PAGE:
Flowers are one of my favorite backgrounds to use for portraits because they create a romantic and timeless look. They also provide opportunities to do shoot-throughs, which add an artistic vibe.
Unfortunately, due to Alaska’s extreme weather, these beautiful blooms are only available for a short window. Most make an appearance in June, but there are other blooms that are available in later summer. Here is a basic schedule of the common blooms seen around the south central region to give you an idea of what might fit the timing of your portraits.
Crab apple trees provide some of the first blooms in the season, within the first week or two of June. Ranging from white to pink they have delicate blossoms that only last about a week and a half depending on the weather. Many of the trees are pruned to be shaped more like a bush which makes them easily accessible for portraits.
Lilacs usually bloom in early to mid-June and last about a week. These fragrant clusters of blossoms can be white, pink, or a light purple depending on the variety. Many of the spots I’ve found are a large bush but some are shaped as a tall tree that can spill over or peek through fences for a unique look. Each color of lilac has its own specific meaning – white lilacs represent purity and innocence, while purple lilacs symbolize spirituality.
Native iris have an extremely short bloom in mid-June. They usually like boggy or damp areas, but I’ve also found some dry areas where they have spread over the years. Iris symbolize wisdom, hope, trust, and valor. The majority are various shades of purple but there are also rare instances of white found in the wild here.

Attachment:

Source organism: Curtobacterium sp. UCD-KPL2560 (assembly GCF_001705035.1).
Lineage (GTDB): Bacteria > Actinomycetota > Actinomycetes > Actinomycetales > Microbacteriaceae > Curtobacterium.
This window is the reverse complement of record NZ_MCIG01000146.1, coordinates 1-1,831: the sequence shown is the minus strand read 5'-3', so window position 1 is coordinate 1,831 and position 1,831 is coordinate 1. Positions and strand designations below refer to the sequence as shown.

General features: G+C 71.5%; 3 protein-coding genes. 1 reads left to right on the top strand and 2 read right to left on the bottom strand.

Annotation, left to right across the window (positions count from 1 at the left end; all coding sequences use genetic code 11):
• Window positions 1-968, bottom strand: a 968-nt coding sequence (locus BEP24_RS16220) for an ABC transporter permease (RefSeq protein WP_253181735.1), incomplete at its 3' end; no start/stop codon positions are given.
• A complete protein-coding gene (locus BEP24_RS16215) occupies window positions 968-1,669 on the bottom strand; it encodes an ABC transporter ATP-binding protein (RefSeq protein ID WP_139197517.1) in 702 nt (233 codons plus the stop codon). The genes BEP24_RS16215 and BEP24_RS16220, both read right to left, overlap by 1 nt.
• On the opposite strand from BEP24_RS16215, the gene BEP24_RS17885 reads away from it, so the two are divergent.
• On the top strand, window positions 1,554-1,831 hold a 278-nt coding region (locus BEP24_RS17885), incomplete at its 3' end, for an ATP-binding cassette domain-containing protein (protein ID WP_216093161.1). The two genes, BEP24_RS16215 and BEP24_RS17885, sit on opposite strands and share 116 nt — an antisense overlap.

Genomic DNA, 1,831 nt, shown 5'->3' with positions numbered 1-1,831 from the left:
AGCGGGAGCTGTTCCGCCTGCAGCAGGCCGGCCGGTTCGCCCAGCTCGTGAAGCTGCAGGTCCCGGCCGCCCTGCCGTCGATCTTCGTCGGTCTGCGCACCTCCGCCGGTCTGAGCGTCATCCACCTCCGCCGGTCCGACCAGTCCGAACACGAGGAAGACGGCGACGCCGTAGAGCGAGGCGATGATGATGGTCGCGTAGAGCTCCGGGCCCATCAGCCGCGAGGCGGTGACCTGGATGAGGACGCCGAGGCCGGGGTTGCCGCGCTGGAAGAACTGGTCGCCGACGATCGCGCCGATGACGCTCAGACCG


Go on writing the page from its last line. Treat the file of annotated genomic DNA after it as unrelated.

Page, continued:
Lupine are tall purple and white spike-shaped flowers that bloom in mid-June. Occasionally there are all white varieties as well. They usually grow in dense clumps but can sometimes spread to fill a field or large area. They are very similar to the flowers you see in my logo, which are actually lavender.
Daisies are my favorite flowers, especially when I find a whole field of them! Due to their bright and cheerful nature, daisies are most often used to symbolize purity and innocence, which came from a Celtic legend. These simple wildflowers bloom in July and last into early August. Some grow waist high while others only reach mid-calf. Like many wildflowers, they self-seed and can spread over a large area quickly.
Yellow sweet clover is typically considered an invasive weed because it can spread quickly and choke out native flowers, but it does look pretty along paths like this and wide open fields. They seem to last for several weeks and because they are invasive there’s no need to be cautious about damaging them.
Fireweed is the time clock for Alaska’s summer. They start blooming mid-way up their tall stalks in July and reach the top in mid-August, then send off wispy fluffs of seed, which is supposedly the 6-week warning of winter.
The Athabaskans legends say that each individual fireweed represents the soul of a tree that died in a forest fire, which is why they bloom beautifully, then go to seed looking as if they had burnt up. Seems a fitting comparison since fireweed is often the first thing to grow in fire ravaged areas.
This is certainly not an exhaustive list of flowers in Alaska. I just highlighted the ones I tend to use for portraits because they provide large natural backdrops. There are also peony and flower farms, as well as gardens that feature a variety of blooms during the summer.
Whatever type of flower you include in your portraits be prepared to have company from pollinators such as honey bees, bumble bees and butterflies. So if you aren’t comfortable with hearing or seeing these insects around you I would recommend we plan a different option for your session.